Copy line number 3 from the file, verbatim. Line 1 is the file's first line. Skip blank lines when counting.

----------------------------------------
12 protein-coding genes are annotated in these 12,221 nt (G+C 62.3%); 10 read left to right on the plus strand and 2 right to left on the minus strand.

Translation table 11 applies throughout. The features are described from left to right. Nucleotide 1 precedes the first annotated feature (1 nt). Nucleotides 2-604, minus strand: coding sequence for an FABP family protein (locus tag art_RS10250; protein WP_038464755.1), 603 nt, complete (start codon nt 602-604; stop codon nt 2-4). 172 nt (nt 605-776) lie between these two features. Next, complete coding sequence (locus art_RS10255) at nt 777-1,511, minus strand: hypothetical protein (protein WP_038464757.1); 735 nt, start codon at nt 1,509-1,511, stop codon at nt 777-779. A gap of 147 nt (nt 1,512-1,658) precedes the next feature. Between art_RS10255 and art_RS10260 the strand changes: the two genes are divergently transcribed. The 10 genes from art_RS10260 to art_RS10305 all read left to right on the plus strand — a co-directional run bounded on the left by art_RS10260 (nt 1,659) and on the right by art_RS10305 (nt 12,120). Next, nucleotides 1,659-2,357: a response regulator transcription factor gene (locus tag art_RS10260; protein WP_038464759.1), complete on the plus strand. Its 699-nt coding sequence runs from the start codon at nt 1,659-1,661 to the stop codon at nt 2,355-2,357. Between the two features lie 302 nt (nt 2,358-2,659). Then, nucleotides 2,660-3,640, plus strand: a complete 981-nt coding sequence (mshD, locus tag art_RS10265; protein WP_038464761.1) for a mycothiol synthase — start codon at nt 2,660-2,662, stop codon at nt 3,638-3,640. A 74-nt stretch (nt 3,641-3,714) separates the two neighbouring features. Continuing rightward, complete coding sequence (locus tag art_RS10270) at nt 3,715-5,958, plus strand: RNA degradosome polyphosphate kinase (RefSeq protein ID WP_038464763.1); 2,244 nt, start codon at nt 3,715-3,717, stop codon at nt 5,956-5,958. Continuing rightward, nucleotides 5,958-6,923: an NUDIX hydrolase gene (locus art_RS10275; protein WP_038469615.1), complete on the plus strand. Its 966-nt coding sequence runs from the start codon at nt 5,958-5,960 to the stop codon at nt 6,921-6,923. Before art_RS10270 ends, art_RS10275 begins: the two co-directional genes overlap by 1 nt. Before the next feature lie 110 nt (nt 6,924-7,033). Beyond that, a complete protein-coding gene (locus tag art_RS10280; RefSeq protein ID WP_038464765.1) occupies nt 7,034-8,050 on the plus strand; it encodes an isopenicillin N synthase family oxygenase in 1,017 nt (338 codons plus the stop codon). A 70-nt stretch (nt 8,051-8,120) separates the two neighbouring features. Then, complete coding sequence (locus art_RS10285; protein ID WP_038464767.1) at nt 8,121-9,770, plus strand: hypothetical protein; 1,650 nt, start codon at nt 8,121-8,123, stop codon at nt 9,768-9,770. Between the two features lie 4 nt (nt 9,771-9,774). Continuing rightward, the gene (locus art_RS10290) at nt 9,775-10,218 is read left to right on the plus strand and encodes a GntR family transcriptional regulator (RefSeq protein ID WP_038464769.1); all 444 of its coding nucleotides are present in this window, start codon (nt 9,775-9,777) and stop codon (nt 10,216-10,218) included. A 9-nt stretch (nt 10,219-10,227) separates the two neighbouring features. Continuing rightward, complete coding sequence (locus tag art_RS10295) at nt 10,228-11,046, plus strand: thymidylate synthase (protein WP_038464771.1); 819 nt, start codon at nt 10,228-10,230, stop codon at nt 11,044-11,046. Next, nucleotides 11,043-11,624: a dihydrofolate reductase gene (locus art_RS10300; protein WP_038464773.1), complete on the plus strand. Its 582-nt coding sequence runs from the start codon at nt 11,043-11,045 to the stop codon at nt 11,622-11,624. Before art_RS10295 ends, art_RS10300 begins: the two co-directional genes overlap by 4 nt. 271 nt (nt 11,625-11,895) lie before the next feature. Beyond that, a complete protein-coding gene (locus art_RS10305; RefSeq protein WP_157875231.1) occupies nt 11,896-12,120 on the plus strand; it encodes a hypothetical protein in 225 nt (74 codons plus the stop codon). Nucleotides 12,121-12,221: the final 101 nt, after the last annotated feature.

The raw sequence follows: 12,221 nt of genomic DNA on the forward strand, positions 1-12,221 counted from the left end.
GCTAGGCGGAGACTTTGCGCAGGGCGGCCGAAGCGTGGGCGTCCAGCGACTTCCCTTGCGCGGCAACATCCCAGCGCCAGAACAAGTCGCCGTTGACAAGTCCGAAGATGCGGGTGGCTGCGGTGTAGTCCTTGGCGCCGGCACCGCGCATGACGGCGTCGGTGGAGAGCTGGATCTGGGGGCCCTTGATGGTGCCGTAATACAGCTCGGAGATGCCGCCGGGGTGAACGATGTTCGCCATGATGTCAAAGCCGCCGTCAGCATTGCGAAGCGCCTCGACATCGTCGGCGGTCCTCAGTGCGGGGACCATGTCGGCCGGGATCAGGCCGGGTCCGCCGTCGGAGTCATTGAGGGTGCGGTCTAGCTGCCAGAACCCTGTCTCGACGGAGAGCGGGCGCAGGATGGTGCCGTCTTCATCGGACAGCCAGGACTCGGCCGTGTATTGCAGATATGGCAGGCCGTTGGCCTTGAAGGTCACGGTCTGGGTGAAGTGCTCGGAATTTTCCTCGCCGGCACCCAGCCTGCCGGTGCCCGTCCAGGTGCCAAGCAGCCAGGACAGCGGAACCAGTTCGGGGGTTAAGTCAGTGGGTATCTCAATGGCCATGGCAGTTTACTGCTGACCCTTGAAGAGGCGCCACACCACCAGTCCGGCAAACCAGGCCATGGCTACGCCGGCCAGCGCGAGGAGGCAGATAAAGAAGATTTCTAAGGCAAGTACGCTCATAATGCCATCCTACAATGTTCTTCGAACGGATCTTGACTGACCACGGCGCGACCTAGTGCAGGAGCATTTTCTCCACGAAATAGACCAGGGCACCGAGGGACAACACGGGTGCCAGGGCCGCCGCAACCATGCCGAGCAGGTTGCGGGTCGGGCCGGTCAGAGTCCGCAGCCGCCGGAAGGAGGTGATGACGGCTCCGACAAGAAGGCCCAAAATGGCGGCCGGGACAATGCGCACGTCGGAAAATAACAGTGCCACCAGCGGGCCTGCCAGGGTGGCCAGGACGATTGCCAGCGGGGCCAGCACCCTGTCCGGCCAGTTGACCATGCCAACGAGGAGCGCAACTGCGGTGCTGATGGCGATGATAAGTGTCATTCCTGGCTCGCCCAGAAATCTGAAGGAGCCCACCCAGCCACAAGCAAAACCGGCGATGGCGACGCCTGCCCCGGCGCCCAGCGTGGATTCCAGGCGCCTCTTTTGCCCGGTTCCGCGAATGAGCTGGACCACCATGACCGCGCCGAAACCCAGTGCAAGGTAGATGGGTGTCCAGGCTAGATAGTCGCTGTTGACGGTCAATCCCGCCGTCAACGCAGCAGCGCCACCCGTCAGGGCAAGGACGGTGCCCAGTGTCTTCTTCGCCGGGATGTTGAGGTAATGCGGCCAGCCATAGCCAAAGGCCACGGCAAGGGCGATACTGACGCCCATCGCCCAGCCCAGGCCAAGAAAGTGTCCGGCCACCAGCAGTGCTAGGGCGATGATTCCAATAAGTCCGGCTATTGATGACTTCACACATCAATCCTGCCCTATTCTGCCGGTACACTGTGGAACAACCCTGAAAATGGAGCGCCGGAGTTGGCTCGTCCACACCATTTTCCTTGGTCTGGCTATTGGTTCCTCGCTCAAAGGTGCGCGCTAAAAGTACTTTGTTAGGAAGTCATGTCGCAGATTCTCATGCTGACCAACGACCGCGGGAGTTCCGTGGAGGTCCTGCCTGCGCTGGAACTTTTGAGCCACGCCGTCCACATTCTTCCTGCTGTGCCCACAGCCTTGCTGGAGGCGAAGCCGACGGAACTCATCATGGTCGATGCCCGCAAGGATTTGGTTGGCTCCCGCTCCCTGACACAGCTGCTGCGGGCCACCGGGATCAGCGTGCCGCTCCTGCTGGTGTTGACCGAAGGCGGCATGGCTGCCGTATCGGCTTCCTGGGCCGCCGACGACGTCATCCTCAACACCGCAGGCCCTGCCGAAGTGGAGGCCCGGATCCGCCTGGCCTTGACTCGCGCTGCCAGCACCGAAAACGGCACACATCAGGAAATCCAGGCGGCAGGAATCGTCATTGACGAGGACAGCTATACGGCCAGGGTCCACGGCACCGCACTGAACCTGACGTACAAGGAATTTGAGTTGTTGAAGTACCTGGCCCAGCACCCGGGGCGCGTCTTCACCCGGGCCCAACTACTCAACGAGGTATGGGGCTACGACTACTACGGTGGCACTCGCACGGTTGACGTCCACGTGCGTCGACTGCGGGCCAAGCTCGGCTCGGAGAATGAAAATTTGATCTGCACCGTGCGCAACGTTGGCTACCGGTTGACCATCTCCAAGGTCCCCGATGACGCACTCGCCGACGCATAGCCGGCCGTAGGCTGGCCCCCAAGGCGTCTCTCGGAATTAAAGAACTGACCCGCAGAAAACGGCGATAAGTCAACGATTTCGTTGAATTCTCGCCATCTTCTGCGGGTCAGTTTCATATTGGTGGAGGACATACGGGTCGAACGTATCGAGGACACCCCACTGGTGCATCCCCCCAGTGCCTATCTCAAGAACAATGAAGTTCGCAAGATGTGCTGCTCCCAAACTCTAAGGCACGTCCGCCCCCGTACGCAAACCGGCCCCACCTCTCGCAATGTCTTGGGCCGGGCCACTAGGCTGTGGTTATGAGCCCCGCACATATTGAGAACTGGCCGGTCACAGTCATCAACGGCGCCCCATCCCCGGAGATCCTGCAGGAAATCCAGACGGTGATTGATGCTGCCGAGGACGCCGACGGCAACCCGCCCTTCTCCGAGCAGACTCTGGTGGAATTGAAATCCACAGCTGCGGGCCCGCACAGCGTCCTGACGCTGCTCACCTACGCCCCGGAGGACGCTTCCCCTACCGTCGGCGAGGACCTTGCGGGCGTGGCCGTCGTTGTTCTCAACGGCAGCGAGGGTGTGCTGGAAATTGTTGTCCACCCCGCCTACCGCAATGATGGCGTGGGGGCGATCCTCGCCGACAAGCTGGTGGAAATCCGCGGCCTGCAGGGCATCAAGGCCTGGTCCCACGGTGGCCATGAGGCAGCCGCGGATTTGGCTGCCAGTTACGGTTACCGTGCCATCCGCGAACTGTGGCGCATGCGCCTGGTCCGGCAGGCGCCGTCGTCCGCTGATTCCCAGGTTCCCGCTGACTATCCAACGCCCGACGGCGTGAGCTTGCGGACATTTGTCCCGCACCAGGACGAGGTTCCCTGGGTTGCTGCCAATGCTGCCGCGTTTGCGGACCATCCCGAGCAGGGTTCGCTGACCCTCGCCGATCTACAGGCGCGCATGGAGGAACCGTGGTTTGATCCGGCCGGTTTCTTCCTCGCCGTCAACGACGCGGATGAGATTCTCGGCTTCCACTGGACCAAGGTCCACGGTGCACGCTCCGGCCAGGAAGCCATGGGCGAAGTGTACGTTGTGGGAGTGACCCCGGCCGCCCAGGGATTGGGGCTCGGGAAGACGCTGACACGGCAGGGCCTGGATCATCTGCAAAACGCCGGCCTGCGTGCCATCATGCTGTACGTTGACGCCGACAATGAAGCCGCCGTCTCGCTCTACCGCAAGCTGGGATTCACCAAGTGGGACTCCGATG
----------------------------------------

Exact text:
The raw sequence follows: 12,221 nt of genomic DNA on the forward strand, positions 1-12,221 counted from the left end.